How I make crepes – it’s easier than you think

I learned how to make crepes from a French woman I met while I was living in Honduras in the Peace Corps. After I finished my three months of training with a group of 46 other new volunteers, I was then assigned to the city where I spent the majority of my two years in country. It was a big transition to suddenly be a “real” volunteer, far away from home, and trying to accomplish something meaningful in a new, often baffling environment. I was very lucky to have an incredibly kind and welcoming host family, who I lived with for the first two months in my site, and who welcomed me as a member of their clan. And I was lucky to meet Lucie.

Lucie was a French student studying urban planning who, through a series of events that I never 100% understood (we communicated in Spanish, a second language for both of us), was completing a six month internship in Honduras working with the same municipal government that I was. Lucie and I became friends quickly through a shared circumstance – being far away from home in a foreign culture – and through a love of cheese. When my first care package arrived from my parents containing a block of four year old sharp Wisconsin cheddar, the look on Lucie’s face when she bit into it was the look of a partner in crime.

Lucie replied to my cheese offering by teaching me to make crepes on my little single burner cookstove in my bright blue, windowless apartment. When Lucie left Honduras and I had a year and a half left to go, I was very sad to imagine the rest of my time without this friend. And after a few trans-Atlantic emails we, perhaps unsurprisingly, fell out of touch very quickly. We were from different cultures, were different ages, and were in different stages of our lives. Our friendship was very much borne of a place and a situation. But I still think of her every time I make crepes. It is such a beautiful thing to be touched by the people who we encounter in life, even if we only know each other briefly.

Now on to the food.

It’s about time. I’m starving over here!

To make the crepe itself, all you need is eggs, flour, and milk. When Lucie first started to show me how to make them, I asked her how much of each ingredient we’d need. She looked at me like I was a bit crazy and said, “How can we know yet?” She then cracked two eggs into a bowl and added the tiniest pinch of flour. She whisked until the flour was incorporated, then added a little more. Once the flour and eggs started to come together, she could add larger quantities of flour, maybe an eighth to a quarter cup at a time. The key is to whisk as much flour into the eggs as you can, until the whisk can barely move through the thick mixture.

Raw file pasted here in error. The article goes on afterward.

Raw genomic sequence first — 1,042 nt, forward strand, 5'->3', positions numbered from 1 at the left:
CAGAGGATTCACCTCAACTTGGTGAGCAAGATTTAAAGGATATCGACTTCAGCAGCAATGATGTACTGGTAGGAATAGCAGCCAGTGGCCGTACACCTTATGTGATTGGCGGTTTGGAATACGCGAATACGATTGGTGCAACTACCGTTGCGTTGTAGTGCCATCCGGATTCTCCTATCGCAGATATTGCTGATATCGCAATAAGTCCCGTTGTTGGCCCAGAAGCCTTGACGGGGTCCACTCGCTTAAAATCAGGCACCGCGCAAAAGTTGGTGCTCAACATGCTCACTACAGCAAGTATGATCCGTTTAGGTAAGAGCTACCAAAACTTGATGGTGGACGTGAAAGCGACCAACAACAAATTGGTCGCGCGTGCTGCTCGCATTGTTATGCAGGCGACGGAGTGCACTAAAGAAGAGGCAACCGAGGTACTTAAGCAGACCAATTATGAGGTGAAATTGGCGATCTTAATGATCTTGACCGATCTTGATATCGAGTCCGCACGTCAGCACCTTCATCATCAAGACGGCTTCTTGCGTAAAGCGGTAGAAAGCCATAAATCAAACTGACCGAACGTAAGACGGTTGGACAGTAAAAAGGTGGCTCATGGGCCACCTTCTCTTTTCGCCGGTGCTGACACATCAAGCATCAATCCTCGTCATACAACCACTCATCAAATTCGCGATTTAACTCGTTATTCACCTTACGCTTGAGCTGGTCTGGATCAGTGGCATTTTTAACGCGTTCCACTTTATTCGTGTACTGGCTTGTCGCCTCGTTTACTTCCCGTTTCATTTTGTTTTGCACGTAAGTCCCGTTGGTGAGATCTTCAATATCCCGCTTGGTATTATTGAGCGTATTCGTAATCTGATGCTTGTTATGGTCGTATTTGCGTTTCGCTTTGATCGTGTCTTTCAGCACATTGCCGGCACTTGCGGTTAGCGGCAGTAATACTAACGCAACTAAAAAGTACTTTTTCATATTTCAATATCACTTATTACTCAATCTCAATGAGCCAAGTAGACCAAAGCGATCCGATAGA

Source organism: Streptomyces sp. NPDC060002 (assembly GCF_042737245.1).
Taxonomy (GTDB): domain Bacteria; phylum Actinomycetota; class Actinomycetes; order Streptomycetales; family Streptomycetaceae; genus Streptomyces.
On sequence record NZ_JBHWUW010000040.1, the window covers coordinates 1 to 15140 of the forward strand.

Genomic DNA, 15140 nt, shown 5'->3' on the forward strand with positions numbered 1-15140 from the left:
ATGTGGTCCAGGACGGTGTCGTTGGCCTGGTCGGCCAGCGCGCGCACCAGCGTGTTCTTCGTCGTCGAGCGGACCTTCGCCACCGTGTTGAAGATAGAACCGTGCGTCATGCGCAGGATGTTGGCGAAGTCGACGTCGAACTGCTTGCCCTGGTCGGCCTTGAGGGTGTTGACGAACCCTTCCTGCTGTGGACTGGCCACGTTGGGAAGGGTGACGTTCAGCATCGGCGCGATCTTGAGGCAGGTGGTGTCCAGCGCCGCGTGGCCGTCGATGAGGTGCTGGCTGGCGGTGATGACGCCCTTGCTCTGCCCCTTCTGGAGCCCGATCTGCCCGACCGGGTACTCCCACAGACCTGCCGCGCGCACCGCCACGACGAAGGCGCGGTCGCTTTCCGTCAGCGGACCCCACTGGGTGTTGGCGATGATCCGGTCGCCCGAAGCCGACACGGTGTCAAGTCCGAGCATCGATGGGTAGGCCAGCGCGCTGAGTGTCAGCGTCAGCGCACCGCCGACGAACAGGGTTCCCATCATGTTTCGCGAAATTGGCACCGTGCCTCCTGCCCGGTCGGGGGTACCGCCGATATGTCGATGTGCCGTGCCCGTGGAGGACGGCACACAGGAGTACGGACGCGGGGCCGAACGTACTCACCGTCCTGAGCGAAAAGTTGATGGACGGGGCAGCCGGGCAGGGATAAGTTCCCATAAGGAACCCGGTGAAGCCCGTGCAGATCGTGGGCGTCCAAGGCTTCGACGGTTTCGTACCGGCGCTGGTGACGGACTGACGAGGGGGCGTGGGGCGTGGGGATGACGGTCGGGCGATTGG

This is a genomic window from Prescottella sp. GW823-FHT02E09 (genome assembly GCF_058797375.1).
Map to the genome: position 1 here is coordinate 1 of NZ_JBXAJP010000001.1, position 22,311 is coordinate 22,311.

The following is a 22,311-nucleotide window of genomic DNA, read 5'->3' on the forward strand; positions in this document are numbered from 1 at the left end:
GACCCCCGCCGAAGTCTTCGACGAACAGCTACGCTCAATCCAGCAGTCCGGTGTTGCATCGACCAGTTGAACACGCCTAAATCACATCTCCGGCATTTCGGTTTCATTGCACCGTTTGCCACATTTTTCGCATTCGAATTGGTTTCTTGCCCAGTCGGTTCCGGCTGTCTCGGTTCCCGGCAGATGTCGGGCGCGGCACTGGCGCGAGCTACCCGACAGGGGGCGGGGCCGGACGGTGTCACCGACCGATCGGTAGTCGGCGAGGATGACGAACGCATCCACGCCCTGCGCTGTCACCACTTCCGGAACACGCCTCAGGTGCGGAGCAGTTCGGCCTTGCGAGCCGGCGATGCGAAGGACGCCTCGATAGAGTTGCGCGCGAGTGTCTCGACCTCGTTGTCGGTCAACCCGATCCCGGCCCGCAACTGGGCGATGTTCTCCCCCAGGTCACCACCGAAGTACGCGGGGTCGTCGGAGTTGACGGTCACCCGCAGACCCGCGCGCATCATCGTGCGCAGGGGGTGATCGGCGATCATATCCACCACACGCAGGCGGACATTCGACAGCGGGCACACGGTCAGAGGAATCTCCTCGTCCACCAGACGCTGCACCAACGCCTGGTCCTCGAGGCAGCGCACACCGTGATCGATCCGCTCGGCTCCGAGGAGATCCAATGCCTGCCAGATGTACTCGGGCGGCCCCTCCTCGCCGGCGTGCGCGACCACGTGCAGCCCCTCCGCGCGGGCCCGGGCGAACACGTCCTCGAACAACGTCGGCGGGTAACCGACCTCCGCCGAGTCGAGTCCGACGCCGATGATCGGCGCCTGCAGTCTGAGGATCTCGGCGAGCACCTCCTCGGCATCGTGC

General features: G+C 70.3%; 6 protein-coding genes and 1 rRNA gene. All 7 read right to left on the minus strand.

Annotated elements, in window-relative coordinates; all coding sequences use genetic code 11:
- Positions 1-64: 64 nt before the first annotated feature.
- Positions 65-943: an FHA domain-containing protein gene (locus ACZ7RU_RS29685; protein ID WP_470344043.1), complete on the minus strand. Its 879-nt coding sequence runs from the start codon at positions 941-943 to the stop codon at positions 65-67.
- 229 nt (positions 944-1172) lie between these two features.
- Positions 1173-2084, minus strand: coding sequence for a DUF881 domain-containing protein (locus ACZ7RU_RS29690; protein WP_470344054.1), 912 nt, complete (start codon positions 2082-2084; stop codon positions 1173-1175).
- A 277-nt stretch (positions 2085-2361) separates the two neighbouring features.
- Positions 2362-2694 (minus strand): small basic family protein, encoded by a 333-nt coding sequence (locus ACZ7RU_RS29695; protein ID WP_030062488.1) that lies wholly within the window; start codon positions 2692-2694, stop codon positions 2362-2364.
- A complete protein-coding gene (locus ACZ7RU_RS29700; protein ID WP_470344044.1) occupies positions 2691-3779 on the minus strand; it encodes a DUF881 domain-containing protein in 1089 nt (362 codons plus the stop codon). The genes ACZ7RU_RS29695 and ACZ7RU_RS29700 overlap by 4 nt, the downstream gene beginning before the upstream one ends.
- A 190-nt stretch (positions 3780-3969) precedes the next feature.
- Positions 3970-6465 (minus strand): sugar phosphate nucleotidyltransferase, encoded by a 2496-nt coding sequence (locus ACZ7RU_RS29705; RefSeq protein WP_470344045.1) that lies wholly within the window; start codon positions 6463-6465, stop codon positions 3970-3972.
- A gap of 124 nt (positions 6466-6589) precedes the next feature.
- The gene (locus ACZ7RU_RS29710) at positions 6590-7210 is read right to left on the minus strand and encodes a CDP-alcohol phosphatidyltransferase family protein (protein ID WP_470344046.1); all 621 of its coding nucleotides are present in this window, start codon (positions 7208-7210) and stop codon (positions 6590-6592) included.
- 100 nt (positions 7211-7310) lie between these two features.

Thick AND rich!

Once the batter looks more or less as pictured above (and feels thick on the whisk), it’s time to add milk. Just like when the flour is first added, the key is to drizzle a very small amount of milk in at first, always whisking until it’s completely combined before adding more. Larger quantities of milk can be added the further along you are in the process. When the crepe batter flows off of a spoon like milk, you’re ready to cook.

That’s a fine looking drizzle you have there.

There are special crepe pans you can buy, but I always just use a regular frying pan, because that’s all I had when Lucie taught me. The key to cooking a crepe well is to oil the pan properly. I do this by pouring some vegetable oil into the pan, and then using a wadded up paper towel to wipe it all around. This spreads the oil evenly and also mops up any excess. I do this in between every single crepe that is cooked.

That scratch on my hand is what happens when playtime with the kitties gets real.

Your pan should be hot — so hot that drops of water flung on it sizzle and jump. Again there are probably fancier ways to do this, but to pour the crepe, I simply pour a quarter to a third of a cup of batter into the pan and swirl it around to coat the bottom.

Don’t even worry about the tendrils of batter. No one will ever know. Unless you take pictures of your half formed crepe and post them on a blog or something.

Once the crepe seems solid, you’re ready to flip it. A good way to test the crepe’s solidity is to run a fork along the edge of it. If the edge is lifting up and appears to hang together, you’re ready! If the fork seems to simply be pushing the crepe around, give it another minute. The crepes cook quickly, usually less than a minute on each side. To flip the crepe, the easiest method is to pry up the edge with a fork, then grab it with your (hopefully clean) fingers and flip the whole thing over with your hands.

They call ’em fingers, but I’ve never seen them fing… (c.f. The Simpsons, circa 1993)

If a crepe is all you want, you’re all set!

But… what if you want was Lucie called “The Complete Crepe”? Then you’re going to need another egg, some chopped up ham, and some cheese. Lucky you.

To make the complete crepe, crack an egg into the pan, on top of the crepe, after the flip. Do it! Break the yolk! Spread it around! Hey, even lift up the edges of the crepe and let some of the egg fall underneath!

Eggs on top of crepes? What will they think of next?

Then throw on some chopped up ham and some grated cheese. In this picture, we are using mozzarella and goat cheese.

You are so close! Just let the egg cook a little bit and then…

Oooooh, yeah….

Again, even with the egg all over the place, the easiest way to close up your crepe is to run the fork around the edge. This time, I’d recommend using the fork itself to lift up the concoction instead of your fingers. But hey, to each his own.

I hope you enjoy. I do, with some regularity, and remember a strange time in my life and afternoons spent with a friend.

  1. Jessica said:

    Eat your heart out,breakfast burrito.

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